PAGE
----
Polygamy is even more interesting.  In 1890, Mormon President Wilford Woodruff announced the Manifesto, which he said was a revelation from God stopping the practice of polygamy.  He had some trouble getting all the apostles to agree to this revelation but in the end he prevailed.  However, just as today their are many members who seriously doubt it was God's will to sponsor Proposition 8 in California, at that time there were many church leaders including a large portion of the apostles who had serious doubts about the Manifesto.  They waited for President Woodruff to pass on to his eternal reward and then they started polygamy up again.  

The Mormon leaders committed themselves to obeying the law for Utah to secure statehood in 1896.  By the early 1900's it was clear they had broken their promise and were not only violating the laws of the land but also the revelation of God to stop polygamy. 

Again, the Mormon leaders thought themselves to be above the law because of their divine right.  This incredibly selfish behavior of the Mormon leadership brought untold grief into Mormon families that obediently followed the prophet into disobeying the law.  In 1904, President Joseph F Smith testified before congress in Washington, DC that he was disobeying both the law of the land and the law of God by practicing polygamy.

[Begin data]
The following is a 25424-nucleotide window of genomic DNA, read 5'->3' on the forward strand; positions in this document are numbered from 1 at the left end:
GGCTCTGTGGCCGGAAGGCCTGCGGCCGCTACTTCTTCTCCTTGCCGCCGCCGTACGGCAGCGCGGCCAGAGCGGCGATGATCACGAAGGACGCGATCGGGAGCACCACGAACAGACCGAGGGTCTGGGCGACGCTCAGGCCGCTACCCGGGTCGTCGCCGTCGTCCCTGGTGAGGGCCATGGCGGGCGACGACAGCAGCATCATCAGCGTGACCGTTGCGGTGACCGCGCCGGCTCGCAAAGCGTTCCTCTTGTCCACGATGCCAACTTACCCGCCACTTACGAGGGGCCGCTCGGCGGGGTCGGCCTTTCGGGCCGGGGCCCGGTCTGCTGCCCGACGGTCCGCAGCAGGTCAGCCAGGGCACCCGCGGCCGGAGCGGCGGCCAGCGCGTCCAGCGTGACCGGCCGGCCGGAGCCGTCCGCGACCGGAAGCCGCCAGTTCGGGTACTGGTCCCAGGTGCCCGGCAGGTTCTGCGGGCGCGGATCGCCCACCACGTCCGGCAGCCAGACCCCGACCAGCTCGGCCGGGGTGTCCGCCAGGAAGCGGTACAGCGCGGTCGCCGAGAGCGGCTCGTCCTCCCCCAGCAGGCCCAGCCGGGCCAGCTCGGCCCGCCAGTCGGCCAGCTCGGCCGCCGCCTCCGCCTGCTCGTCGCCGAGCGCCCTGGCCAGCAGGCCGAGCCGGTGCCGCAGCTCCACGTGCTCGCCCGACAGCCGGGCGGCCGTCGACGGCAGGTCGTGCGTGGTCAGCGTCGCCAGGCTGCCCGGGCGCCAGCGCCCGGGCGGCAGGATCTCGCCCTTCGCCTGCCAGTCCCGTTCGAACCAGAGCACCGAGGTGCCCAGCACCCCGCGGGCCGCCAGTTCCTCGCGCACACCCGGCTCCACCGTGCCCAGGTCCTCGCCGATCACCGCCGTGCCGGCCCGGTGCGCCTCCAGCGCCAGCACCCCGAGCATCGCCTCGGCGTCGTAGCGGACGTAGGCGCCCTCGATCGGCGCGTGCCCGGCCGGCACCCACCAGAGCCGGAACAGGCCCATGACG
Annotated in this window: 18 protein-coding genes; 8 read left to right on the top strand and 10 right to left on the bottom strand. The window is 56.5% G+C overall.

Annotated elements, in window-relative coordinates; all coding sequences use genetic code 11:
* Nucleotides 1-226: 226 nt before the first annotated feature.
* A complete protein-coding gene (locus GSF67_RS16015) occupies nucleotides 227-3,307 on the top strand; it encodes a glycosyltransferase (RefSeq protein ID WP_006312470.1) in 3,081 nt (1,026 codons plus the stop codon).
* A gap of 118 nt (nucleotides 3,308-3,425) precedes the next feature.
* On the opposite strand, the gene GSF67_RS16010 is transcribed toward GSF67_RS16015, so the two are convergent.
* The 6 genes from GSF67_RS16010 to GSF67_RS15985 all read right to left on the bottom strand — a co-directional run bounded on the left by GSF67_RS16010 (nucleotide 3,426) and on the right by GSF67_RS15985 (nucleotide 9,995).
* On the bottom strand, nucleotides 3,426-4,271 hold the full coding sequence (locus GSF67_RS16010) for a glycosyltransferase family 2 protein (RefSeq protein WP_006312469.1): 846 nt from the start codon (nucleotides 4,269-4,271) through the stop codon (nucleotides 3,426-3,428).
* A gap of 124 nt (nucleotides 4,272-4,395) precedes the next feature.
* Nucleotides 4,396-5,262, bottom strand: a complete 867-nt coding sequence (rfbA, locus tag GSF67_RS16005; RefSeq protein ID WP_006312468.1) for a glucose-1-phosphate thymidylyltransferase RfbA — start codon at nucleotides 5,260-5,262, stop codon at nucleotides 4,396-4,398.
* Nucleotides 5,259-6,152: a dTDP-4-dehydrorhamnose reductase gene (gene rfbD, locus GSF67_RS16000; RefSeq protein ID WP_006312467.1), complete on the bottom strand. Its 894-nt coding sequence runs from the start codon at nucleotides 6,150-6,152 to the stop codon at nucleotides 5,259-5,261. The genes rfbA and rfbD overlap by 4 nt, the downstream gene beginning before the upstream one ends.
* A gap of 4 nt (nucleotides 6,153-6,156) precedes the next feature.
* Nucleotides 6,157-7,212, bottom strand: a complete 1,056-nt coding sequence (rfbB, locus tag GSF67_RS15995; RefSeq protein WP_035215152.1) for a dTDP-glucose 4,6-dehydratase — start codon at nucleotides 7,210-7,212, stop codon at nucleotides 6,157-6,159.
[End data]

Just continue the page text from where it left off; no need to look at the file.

How much pain is being caused today in the lives of Mormon families because of absolutism regarding gay Latter-Day Saints?  Will the Mormon leaders fight it to avoid the embarrassment of again having to change an absolute truth?  In the end, they will change for the same reason they stopped polygamy, it became too economically painful. The Mormon Leaders will be overwhelmed by the public and church members who refuse to financially support a homophobic organization.  It won't be quick and it won't be easy because the church is much more financially and politically powerful than in 1900 but it is also more vulnerable to public opinion.  Change will come.